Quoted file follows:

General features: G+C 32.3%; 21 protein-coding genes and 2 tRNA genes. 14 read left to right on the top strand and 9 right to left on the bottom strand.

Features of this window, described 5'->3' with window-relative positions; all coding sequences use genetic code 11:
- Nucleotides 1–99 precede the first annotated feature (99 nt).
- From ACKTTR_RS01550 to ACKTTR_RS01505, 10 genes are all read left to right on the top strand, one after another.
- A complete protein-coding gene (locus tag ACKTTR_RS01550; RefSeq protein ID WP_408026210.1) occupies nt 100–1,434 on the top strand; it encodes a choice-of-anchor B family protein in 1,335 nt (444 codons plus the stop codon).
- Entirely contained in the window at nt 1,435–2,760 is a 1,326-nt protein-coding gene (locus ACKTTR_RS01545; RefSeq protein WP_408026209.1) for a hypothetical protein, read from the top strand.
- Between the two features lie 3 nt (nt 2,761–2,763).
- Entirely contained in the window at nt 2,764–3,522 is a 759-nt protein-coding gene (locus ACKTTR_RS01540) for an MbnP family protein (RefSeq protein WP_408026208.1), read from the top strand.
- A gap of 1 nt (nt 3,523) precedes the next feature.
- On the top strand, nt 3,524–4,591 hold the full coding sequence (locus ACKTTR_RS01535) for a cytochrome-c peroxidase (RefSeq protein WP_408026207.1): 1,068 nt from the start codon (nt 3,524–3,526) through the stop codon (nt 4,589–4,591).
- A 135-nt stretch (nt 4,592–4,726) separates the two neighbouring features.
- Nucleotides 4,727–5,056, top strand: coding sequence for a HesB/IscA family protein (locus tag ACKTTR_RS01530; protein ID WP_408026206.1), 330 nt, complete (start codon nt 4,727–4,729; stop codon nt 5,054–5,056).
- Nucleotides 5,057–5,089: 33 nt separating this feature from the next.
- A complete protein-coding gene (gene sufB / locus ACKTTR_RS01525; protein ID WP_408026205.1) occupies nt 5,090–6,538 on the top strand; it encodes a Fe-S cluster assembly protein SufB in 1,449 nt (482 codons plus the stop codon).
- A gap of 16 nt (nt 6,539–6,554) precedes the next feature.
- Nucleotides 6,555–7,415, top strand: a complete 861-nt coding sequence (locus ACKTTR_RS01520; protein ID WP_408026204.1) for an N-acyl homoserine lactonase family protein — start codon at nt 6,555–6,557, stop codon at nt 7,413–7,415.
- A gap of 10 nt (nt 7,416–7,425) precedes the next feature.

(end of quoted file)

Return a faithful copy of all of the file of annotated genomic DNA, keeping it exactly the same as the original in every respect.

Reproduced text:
General features: G+C 32.3%; 21 protein-coding genes and 2 tRNA genes. 14 read left to right on the top strand and 9 right to left on the bottom strand.

Features of this window, described 5'->3' with window-relative positions; all coding sequences use genetic code 11:
- Nucleotides 1–99 precede the first annotated feature (99 nt).
- From ACKTTR_RS01550 to ACKTTR_RS01505, 10 genes are all read left to right on the top strand, one after another.
- A complete protein-coding gene (locus tag ACKTTR_RS01550; RefSeq protein ID WP_408026210.1) occupies nt 100–1,434 on the top strand; it encodes a choice-of-anchor B family protein in 1,335 nt (444 codons plus the stop codon).
- Entirely contained in the window at nt 1,435–2,760 is a 1,326-nt protein-coding gene (locus ACKTTR_RS01545; RefSeq protein WP_408026209.1) for a hypothetical protein, read from the top strand.
- Between the two features lie 3 nt (nt 2,761–2,763).
- Entirely contained in the window at nt 2,764–3,522 is a 759-nt protein-coding gene (locus ACKTTR_RS01540) for an MbnP family protein (RefSeq protein WP_408026208.1), read from the top strand.
- A gap of 1 nt (nt 3,523) precedes the next feature.
- On the top strand, nt 3,524–4,591 hold the full coding sequence (locus ACKTTR_RS01535) for a cytochrome-c peroxidase (RefSeq protein WP_408026207.1): 1,068 nt from the start codon (nt 3,524–3,526) through the stop codon (nt 4,589–4,591).
- A 135-nt stretch (nt 4,592–4,726) separates the two neighbouring features.
- Nucleotides 4,727–5,056, top strand: coding sequence for a HesB/IscA family protein (locus tag ACKTTR_RS01530; protein ID WP_408026206.1), 330 nt, complete (start codon nt 4,727–4,729; stop codon nt 5,054–5,056).
- Nucleotides 5,057–5,089: 33 nt separating this feature from the next.
- A complete protein-coding gene (gene sufB / locus ACKTTR_RS01525; protein ID WP_408026205.1) occupies nt 5,090–6,538 on the top strand; it encodes a Fe-S cluster assembly protein SufB in 1,449 nt (482 codons plus the stop codon).
- A gap of 16 nt (nt 6,539–6,554) precedes the next feature.
- Nucleotides 6,555–7,415, top strand: a complete 861-nt coding sequence (locus ACKTTR_RS01520; protein ID WP_408026204.1) for an N-acyl homoserine lactonase family protein — start codon at nt 6,555–6,557, stop codon at nt 7,413–7,415.
- A gap of 10 nt (nt 7,416–7,425) precedes the next feature.